Cabinet secretaries are continuing to engage on all those aspects with representatives from business, the public sector and wider civic society. I am, once again, grateful to all businesses and organisations for all the efforts that are being made to follow and promote measures such as the wearing of face coverings, good ventilation and, wherever possible, continued home working. Those efforts are making a difference—we can see that in the most recent data—so please, let us all stick with them for the period ahead.

We are also continuing to assess the appropriateness and effectiveness of measures on international travel, which is the first of the two substantive issues on which I will update Parliament today. Last week, the United Kingdom and Scottish Governments confirmed that, from 4 am tomorrow, eight countries will be removed from the red list, including Turkey, Egypt and the Maldives. Those countries will move on to the amber list, which means that fully vaccinated travellers will not need to self-isolate when they return from there. However, people who are 18 or over and who have not been fully vaccinated will still need to isolate for 10 days.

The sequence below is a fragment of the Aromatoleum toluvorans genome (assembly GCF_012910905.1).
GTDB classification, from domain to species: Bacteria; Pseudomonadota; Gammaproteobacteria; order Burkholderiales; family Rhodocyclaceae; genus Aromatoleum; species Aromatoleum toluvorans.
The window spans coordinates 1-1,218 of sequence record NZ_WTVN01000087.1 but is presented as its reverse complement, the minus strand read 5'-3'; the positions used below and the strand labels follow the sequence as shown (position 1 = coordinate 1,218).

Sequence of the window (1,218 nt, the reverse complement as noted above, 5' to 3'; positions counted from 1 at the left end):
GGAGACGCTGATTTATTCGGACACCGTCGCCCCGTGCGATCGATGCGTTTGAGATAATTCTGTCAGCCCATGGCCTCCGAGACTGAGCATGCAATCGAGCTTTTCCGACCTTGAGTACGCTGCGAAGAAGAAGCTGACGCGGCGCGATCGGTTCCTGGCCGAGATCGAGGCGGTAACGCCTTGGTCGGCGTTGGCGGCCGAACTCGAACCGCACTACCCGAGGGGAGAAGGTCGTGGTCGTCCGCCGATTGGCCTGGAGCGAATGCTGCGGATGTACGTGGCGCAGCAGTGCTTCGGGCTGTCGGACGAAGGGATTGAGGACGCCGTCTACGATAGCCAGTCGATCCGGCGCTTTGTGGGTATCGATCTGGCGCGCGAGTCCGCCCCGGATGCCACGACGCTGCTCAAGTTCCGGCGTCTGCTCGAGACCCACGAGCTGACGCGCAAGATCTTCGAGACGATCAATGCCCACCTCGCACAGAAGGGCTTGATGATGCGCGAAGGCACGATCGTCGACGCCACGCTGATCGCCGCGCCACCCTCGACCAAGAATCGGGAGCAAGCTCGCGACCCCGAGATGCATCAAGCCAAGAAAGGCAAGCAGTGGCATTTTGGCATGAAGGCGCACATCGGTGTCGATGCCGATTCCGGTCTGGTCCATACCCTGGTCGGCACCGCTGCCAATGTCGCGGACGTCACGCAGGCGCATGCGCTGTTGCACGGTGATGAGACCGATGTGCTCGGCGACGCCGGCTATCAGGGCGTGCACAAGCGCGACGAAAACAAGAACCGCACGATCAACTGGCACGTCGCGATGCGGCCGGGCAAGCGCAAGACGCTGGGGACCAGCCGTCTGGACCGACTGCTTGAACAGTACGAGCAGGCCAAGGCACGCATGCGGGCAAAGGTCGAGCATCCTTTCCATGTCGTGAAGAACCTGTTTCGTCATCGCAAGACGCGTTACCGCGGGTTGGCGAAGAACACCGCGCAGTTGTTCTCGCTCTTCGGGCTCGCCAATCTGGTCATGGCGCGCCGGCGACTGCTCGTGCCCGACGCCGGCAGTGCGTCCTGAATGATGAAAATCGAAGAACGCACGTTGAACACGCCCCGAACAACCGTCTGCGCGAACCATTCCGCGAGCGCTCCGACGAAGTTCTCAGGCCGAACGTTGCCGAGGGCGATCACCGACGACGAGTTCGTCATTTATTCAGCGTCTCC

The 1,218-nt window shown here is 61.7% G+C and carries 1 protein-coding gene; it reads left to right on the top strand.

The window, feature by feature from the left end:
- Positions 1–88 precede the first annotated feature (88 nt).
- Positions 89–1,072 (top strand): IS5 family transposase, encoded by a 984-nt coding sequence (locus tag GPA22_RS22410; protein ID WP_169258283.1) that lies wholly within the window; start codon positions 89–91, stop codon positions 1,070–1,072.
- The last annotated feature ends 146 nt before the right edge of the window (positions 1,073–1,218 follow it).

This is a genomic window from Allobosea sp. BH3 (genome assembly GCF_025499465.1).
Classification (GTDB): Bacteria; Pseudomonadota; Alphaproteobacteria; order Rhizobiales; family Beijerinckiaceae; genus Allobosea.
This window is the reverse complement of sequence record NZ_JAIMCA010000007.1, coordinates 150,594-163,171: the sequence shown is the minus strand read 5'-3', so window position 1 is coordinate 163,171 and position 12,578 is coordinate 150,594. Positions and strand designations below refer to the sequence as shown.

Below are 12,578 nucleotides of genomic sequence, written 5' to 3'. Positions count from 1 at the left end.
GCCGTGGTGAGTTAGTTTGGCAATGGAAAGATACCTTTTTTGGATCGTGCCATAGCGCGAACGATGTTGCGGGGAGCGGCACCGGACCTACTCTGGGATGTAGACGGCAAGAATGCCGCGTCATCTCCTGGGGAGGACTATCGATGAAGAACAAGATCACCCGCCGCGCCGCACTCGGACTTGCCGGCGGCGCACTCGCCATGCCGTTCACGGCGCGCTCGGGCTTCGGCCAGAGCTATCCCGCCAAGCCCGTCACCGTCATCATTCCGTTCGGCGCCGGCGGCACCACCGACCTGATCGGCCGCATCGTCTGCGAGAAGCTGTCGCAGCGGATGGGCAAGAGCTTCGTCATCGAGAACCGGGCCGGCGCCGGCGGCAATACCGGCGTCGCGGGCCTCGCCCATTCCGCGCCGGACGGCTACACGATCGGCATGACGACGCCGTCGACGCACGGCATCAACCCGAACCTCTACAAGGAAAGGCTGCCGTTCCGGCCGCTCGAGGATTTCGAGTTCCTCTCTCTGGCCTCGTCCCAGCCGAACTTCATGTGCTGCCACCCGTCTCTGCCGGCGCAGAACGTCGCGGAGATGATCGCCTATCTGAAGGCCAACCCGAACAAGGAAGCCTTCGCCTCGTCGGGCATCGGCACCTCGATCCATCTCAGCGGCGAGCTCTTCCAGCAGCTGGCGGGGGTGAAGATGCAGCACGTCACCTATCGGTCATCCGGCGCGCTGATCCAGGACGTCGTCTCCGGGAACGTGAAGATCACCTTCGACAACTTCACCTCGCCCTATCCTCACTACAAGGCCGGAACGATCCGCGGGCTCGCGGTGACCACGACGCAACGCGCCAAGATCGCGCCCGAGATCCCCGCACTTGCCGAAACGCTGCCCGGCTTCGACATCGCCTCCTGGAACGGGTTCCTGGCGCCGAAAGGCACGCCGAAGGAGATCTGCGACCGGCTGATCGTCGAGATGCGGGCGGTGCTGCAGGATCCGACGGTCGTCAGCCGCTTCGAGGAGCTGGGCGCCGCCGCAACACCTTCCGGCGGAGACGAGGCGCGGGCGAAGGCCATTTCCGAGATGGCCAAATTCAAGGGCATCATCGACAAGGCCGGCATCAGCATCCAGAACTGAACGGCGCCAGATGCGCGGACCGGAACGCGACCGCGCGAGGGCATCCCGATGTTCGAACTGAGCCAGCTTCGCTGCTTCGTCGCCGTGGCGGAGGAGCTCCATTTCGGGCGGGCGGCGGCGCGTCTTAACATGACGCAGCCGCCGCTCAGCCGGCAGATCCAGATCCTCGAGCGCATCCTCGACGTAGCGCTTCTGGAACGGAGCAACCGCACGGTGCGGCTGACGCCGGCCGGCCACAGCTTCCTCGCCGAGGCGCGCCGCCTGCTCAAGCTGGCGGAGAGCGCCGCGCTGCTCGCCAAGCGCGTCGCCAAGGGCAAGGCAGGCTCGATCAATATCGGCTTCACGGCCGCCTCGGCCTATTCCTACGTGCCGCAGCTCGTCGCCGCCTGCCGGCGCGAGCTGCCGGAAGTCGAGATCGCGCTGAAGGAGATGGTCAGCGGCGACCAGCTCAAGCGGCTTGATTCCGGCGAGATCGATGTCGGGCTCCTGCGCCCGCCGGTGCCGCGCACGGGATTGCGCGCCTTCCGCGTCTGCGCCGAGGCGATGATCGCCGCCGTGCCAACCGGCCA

We also confirmed that, from 4 October, the range of countries that is covered by the eligible vaccinated traveller programme will be expanded. At the moment, for the purposes of travel regulations, someone is recognised as vaccinated only if the vaccination took place in the United Kingdom, the USA or a country that is a member of the European Union or the European Free Trade Association. However, from 4 October, 17 countries, including Canada, Australia, Israel and New Zealand, will be added to the list of countries that are recognised in that way. The change recognises the reliable standards of vaccination certification that apply in those countries, and it will make it easier for people who have been fully vaccinated in those countries to travel to and from Scotland.